"Do you have any strange handwriting habits, like capitalizing all your R's or dotting your I's with heart (or anything like that)?" I asked.

"Maybe, but it’s hard to tell. I can’t read my handwriting. I often look at it and think Who on earth wrote that?"

She claimed to be completely normal and without any strange habits, but when she was young (before the invention of Skittles and Starburst) she thought anything with a pretty color belonged in her mouth.

However, the strangest thing (besides crayons) she's eaten would have to be octopus.

"That was an accident. I was traveling in Italy and stopped at a cafeteria. I thought I was getting some kind of chicken noodle dish," she explained. "When I got to my table, I stuck my fork in, lifted the first bite, and stopped in mid-motion. Long, dangly legs like rubber bounced off my fork. There were little hairs and suction cups on my noodles. I turned to my traveling companion and asked what kind of noodle it was, and she informed me that it wasn’t a noodle. It was a squid. I decided to be very brave and try a nibble—which turned out to be a mistake. I gave it to my friend. Fortunately, she liked squid. I can honestly say that I prefer crayons to squid."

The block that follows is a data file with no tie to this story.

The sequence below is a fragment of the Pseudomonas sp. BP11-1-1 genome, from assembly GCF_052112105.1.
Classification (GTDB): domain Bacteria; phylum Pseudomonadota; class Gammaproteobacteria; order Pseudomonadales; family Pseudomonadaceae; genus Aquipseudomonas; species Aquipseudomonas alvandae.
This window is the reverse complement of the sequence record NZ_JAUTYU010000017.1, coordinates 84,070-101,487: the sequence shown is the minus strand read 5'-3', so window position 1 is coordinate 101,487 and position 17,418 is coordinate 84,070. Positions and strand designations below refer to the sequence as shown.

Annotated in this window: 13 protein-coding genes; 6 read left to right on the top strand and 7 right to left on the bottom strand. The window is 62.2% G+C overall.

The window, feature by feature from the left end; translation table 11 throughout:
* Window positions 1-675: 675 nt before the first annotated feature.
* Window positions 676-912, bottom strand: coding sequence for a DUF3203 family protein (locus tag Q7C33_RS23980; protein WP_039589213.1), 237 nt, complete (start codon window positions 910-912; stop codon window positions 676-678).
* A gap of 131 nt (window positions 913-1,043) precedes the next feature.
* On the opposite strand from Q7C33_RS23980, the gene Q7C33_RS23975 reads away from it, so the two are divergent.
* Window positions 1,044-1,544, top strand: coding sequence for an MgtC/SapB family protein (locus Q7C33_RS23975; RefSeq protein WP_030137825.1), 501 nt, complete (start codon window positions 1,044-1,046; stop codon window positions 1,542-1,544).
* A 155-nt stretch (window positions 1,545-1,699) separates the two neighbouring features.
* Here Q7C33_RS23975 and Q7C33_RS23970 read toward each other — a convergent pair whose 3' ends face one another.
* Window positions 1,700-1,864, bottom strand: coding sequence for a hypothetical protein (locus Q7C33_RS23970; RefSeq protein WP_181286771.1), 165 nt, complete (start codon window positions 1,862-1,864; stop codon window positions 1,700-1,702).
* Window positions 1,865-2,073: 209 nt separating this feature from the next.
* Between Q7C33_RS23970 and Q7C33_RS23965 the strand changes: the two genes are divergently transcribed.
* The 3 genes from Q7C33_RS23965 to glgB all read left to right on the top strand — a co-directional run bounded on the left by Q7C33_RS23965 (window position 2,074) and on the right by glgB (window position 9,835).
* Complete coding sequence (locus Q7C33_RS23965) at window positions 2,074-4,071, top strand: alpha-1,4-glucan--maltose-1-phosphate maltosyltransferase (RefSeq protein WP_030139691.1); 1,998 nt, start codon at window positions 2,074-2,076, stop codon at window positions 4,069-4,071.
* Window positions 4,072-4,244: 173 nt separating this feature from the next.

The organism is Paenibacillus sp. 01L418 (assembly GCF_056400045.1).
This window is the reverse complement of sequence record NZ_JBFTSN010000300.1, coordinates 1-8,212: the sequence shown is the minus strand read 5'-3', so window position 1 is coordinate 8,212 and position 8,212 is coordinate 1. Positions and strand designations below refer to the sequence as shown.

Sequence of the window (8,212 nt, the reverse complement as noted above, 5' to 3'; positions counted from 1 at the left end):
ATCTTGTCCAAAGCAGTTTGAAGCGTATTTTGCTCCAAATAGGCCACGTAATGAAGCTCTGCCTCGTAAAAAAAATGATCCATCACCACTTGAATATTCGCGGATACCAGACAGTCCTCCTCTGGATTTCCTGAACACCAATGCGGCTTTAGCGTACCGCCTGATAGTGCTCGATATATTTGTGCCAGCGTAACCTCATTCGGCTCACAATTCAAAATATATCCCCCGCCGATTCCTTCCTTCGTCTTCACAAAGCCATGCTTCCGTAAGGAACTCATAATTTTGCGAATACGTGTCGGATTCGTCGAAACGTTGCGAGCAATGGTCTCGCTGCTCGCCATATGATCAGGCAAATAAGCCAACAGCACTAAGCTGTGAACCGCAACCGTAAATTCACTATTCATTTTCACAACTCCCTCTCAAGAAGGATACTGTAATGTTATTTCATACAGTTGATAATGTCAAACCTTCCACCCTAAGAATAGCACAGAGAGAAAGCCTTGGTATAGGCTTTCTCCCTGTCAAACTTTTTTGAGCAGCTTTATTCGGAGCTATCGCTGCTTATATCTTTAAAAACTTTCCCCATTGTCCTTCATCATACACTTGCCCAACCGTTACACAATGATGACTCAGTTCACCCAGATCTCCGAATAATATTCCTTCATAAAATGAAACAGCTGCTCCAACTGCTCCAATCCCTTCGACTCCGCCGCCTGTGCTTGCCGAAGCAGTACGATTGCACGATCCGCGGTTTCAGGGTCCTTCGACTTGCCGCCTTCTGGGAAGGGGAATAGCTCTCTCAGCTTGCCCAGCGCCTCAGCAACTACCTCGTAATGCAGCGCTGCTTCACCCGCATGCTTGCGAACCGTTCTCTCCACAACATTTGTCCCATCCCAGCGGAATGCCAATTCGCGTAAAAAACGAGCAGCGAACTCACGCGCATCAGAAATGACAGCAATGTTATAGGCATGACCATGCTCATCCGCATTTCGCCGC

"Have you ever made a crank phone call?"

"I grew up before caller ID, so yes. But they were silly little pranks that never terrorized anyone. We’d call, giggling, and ask stupid questions, like, 'Say, is your refrigerator running?' If they said 'yes,' we’d laugh hysterically and say, 'Better go catch it!' Then we’d hang up and our neighbor would call our mother and tell on us."

Finally, I wanted to know what advice Doralynn would give to a writer just starting out.

"Not to give up and not to stop believing in themselves," she said." I think it’s important to study the craft—take classes, read books, join groups. Writing is like any other profession. It requires study and serious work. All of us, no matter how much innate talent we possess, can always improve. I know there are a lot of people who dream of being published, and many times they give up their dreams. Don't do that. We miss out on so much because of that. I think the best advice I can give to aspiring authors is, 'Don't give up. Keep everlastingly at it.' And remember what Mr. McIntyre told me, 'Never do anything less than your best.'"

You can keep up with Doralynn on her blog,